Sutton Valence Castle
Sutton Valence Castle
The ruins of a 12th-century Norman castle. The best surviving part of the castle is the stone-built keep, of a square design, which stands atop a tall mound, offering excellent views over the surrounding countryside. The keep may have been built by William le Gros, count of Aumale, possibly to control the main road running from Maidstone to Rye and Winchelsea on the coast.

Only one wall of the keep stands to any height now, reaching about 22 feet, and the site is about 36 feet across. There was once a bailey surrounding the keep, but this was later filled in. The castle was apparently abandoned voluntarily in the 13th or 14th century.

The castle would once have stood within curtain walls taking up the entire hillside. Old photographs also show another tower which has since vanished. The great tower which we can see now would have stood to three stories in height. You can still see recesses in the walls which would have been used as latrines, or possibly as cupboards.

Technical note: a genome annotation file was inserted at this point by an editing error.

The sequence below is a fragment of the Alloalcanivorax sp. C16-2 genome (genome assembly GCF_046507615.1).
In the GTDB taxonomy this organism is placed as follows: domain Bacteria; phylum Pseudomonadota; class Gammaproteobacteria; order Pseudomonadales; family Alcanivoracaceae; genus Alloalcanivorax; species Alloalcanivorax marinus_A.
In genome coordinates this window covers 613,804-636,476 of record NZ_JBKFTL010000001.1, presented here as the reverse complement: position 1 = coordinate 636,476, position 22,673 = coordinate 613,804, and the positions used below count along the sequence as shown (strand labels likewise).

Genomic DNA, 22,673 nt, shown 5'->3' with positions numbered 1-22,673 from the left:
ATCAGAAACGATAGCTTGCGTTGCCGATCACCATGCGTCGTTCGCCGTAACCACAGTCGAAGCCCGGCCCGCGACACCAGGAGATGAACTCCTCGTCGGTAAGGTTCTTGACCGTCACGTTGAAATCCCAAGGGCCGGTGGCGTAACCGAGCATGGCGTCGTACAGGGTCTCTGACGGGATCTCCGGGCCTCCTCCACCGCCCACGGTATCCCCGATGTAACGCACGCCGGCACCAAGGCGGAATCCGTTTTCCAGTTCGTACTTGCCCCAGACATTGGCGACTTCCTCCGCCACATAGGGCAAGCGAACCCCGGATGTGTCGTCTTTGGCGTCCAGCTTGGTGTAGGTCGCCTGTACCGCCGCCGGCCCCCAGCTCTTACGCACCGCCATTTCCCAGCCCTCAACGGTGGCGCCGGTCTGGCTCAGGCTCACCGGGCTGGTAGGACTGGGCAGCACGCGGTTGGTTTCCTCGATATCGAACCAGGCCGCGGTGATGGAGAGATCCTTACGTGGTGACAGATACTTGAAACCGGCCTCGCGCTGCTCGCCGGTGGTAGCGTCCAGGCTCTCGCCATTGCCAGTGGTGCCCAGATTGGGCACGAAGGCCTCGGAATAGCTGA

The castle and manor of Sutton was once in the hands of Simon de Montfort, Earl of Leicester. De Montfort rebelled against the crown, and for a time held Henry III prisoner. When the Earl was killed at the Battle of Evesham in 1265 Henry granted the manor of Sutton to his half-brother, William de Valence, Earl of Pembroke. It is from the Earl that the village became known as Sutton Valence.

William's son Aymer is known to have stayed in the castle after he inherited the estate in 1315. We also know that William's widow, Joan, spent a month at the castle between 1296 and 1297. After this time we know practically nothing of the castle until it was finally abandoned, probably sometime in the mid 14th century.

The site is accessible at any time.